Project Wavyleaf

I am very excited to publish a fantastic blog post this week by Dr. Vanessa Beauchamp. Dr. Beauchamp is an Assistant Professor at Towson University working on invasive species, especially the wavyleaf basketgrass. In this blog post, Vanessa is sharing with us her knowledge (and pictures!) of the current research she is doing and the latest citizen science she is working on.

Guest blogger: Dr. Vanessa Beauchamp

Wavyleaf basketgrass (Oplismenus undulatifolius)

Wavyleaf basketgrass (Oplismenus undulatifolius)

Sometimes it can seem hopeless. Why am I doing this again? I was out with my research students several summers ago at Liberty Reservoir taking data on the habitat preferences of one of the newest invasive species in the mid-Atlantic region, wavyleaf basketgrass (Oplismenus undulatifolius). A woman on a hike stopped and asked what we were doing (you'd be surprised at how many people just look at us like we're crazy to be crawling around in the grass and then keep on going). One of my students explained that we were a research team from Towson University and were studying the grass that was quickly taking over the understory. She replied "I know that grass. It's so pretty! I dug up a bunch last year and planted it in my yard." Ouch. Several weeks later, after conducting some sampling for a study on wavyleaf seed production and germination, I was sitting on the tailgate of my truck in Patapsco Valley State Park. In the late summer and throughout the fall wavyleaf basketgrass produces tall spikes studded with seeds covered in sticky goo. And they stick to everything. Absolutely everything. I was painstakingly using duct tape to pull the seeds off of my pants and boots so I wouldn't spread them to other sites. There were hundreds of seeds. Everywhere. As I worked I heard a commotion at the trailhead and looked up just in time to see a dog bounding into the parking lot. The dog was covered in seeds. Thousands of them. Like a chia pet. Here I had spent at least 20 minutes carefully decontaminating myself and now I was imagining this dog getting seeds all over the car he was about to jump into and then spreading them each time he and his owner went to explore a new trail. Sigh. Why am I doing this again?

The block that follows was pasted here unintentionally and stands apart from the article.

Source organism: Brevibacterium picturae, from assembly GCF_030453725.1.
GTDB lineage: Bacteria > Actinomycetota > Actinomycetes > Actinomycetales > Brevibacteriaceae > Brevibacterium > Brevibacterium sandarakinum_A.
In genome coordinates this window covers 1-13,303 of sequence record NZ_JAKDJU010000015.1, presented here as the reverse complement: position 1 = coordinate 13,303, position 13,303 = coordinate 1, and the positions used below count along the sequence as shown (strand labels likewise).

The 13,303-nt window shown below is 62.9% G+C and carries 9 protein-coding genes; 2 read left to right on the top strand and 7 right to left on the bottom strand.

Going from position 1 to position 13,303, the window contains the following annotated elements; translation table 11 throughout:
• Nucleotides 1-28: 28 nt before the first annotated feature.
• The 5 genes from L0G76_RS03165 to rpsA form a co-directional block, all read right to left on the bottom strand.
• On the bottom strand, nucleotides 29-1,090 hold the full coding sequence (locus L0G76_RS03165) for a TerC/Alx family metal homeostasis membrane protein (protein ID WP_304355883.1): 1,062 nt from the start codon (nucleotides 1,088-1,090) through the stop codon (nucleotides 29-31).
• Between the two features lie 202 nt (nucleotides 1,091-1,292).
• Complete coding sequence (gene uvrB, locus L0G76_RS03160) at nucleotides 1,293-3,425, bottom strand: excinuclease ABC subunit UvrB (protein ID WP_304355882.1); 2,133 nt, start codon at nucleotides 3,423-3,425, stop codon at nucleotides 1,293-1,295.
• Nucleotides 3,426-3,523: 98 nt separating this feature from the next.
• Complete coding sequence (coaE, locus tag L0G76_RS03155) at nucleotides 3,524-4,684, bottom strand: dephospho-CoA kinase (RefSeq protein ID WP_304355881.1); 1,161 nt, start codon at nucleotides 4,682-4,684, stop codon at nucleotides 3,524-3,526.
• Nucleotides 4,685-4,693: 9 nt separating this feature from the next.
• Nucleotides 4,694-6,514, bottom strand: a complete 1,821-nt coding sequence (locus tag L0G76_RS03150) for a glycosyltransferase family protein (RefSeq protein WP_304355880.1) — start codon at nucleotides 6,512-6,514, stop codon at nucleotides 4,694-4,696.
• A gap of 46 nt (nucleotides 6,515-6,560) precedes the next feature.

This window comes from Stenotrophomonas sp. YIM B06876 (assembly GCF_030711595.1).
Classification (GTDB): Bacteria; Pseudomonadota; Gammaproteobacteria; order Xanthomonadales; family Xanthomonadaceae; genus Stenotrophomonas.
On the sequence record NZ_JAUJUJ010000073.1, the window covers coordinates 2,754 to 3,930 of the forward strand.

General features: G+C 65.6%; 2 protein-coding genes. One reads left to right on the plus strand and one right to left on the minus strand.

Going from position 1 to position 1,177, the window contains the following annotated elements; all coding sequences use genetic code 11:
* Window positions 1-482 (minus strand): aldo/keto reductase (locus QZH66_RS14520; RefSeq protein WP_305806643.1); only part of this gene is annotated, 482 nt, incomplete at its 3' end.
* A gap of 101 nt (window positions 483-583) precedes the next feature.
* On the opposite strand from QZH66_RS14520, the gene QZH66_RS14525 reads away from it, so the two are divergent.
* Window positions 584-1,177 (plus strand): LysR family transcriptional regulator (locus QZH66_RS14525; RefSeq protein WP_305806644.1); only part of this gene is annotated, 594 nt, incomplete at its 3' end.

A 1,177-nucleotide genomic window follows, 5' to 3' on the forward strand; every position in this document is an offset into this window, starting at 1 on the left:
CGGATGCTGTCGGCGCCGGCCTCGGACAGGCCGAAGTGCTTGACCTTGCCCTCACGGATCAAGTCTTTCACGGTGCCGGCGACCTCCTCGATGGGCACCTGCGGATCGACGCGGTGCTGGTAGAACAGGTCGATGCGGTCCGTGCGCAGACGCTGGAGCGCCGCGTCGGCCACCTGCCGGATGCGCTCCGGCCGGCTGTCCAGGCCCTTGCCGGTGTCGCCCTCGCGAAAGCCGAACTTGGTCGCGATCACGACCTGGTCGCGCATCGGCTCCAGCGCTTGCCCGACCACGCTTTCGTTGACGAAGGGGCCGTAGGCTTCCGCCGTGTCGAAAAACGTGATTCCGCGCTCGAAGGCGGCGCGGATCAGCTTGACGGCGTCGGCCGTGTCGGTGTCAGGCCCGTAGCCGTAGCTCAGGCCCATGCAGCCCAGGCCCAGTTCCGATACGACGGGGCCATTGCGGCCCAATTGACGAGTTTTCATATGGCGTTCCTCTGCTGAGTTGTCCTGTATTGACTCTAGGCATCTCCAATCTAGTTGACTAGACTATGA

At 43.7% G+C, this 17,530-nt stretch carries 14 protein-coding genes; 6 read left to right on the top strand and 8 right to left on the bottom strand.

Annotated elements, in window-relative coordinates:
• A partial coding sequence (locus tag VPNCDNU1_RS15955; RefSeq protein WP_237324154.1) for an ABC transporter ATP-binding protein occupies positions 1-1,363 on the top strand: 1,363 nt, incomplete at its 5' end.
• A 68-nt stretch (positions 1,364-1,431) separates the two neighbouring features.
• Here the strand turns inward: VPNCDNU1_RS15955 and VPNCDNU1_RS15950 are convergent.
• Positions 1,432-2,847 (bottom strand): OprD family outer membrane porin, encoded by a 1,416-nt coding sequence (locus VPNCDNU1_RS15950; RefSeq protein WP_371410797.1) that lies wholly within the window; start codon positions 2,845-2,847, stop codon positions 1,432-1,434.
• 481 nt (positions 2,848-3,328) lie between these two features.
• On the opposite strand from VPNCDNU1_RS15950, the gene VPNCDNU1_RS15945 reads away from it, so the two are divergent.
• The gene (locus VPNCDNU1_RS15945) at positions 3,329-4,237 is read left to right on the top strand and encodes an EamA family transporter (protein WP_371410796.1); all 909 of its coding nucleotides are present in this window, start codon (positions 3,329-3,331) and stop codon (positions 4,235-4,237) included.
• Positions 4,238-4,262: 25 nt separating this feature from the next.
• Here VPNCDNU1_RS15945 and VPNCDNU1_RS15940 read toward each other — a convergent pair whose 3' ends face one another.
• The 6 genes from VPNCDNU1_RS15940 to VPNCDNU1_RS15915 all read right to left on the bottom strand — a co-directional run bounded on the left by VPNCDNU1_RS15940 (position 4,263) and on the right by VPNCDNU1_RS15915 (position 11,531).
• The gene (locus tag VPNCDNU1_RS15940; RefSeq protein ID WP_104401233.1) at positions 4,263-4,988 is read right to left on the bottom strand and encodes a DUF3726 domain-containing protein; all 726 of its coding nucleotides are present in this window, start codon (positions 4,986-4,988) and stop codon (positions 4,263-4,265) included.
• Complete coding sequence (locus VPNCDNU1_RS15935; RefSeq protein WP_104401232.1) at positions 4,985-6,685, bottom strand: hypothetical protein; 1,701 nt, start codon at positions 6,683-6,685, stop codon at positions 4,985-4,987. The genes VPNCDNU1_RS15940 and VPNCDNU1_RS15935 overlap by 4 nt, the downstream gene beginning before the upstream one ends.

Wavyleaf basketgrass seeds sticking to our clothing

Wavyleaf basketgrass seeds sticking to our clothing

I'm doing this because I'm a plant ecologist with a particular interest in invasive species. I want to know how a species comes to dominate a new environment and to figure out what can be done about it as fast as possible. My lab consists mainly of undergraduates and my wavyleaf basketgrass research is funded with the small grants they can get from the University. It's hard to get big money to study something no one has heard of; something no one cares about. To get federal funding you first have to show that the exotic species in question has the potential to become an invasive species, meaning, according to the USDA, it is a “non-native [species] …whose introduction causes or is likely to cause economic or environmental harm or harm to human health." And so we crawl around on the forest floor on hot summer days and wade through oceans of grass topped with goo covered seeds. We're starting to get a picture of what this species has the potential to be, and it doesn't look good.

A carpet of wavyleaf basketgrass

A carpet of wavyleaf basketgrass

One of the first things you want to know about any newly introduced species is: Where did it come from and how did it get here? Wavyleaf basketgrass was first discovered in Patapsco Valley State Park in 1996. The genus Oplismenus is largely tropical and has a wide native distribution throughout Asia. Based on work by Sharon Talley and colleagues at the USDA, we know from DNA analysis that the grass we have originated from Caucus Mountain region of Russia. We may never know how it ended up in Maryland.